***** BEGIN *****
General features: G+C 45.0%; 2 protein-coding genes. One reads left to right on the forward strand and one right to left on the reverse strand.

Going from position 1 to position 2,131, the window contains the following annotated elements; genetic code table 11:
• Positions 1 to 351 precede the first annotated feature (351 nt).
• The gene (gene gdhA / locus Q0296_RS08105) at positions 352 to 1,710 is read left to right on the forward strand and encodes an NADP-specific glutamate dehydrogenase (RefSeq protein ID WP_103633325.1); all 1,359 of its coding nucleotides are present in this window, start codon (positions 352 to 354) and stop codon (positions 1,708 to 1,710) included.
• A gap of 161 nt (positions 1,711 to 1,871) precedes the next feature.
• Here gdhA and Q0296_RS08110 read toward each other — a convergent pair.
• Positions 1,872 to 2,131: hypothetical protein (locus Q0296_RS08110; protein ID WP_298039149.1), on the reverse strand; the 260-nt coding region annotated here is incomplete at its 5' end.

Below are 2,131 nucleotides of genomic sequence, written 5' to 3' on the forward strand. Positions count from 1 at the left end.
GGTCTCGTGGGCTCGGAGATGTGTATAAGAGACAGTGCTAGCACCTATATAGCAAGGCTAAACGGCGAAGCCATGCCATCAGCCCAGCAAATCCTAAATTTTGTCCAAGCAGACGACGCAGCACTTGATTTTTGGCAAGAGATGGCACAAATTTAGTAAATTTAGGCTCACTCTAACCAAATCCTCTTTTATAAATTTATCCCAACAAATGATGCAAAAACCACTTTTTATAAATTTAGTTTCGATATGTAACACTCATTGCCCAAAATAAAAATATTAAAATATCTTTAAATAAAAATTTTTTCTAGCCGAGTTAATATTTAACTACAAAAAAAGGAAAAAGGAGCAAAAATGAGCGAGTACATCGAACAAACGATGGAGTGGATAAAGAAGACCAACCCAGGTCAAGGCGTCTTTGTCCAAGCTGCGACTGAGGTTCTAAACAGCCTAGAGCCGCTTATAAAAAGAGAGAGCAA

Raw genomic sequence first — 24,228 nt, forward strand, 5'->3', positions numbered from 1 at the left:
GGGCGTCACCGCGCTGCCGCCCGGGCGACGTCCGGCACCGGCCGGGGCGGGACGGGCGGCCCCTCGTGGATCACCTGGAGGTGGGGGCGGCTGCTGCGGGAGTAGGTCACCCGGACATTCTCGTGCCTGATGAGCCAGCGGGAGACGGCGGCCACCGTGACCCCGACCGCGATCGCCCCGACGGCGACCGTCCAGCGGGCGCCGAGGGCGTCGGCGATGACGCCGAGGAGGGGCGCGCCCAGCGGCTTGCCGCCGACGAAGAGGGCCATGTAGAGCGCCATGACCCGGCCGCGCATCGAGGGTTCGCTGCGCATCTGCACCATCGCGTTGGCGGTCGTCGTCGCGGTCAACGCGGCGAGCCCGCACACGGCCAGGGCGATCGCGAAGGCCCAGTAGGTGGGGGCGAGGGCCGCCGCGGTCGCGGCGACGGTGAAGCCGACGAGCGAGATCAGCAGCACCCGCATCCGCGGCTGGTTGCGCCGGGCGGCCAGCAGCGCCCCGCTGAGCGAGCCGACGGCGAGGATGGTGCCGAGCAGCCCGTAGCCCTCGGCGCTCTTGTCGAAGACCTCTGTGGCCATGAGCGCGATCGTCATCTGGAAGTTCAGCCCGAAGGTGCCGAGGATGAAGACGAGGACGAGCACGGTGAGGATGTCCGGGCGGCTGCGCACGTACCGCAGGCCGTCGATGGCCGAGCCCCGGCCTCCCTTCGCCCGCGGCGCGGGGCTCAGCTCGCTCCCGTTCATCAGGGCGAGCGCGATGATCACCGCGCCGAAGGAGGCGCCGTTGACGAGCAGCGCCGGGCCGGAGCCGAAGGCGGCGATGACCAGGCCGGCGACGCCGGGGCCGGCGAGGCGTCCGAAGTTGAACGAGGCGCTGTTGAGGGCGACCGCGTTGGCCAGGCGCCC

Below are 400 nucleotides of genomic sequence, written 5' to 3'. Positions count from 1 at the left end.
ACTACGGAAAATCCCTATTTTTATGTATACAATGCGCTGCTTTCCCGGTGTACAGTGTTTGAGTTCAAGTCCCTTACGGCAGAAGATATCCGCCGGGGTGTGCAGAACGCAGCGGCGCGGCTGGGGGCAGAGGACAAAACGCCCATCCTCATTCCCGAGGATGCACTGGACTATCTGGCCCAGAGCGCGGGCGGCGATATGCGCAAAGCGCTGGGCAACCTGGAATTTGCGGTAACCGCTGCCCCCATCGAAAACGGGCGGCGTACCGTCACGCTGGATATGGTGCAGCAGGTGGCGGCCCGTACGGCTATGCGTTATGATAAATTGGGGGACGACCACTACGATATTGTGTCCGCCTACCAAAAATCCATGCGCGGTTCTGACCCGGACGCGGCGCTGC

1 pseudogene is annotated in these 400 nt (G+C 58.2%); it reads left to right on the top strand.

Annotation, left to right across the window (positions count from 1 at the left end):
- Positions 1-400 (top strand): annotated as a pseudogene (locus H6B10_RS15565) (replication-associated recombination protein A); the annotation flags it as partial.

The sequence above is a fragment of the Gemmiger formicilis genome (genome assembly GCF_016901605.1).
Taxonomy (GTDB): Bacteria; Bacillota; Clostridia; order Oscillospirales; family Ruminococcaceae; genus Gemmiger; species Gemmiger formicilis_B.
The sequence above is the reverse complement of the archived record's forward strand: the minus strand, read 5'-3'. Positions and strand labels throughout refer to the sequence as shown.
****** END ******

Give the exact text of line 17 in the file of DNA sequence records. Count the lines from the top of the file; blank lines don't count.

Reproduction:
The sequence above is a fragment of the Gemmiger formicilis genome (genome assembly GCF_016901605.1).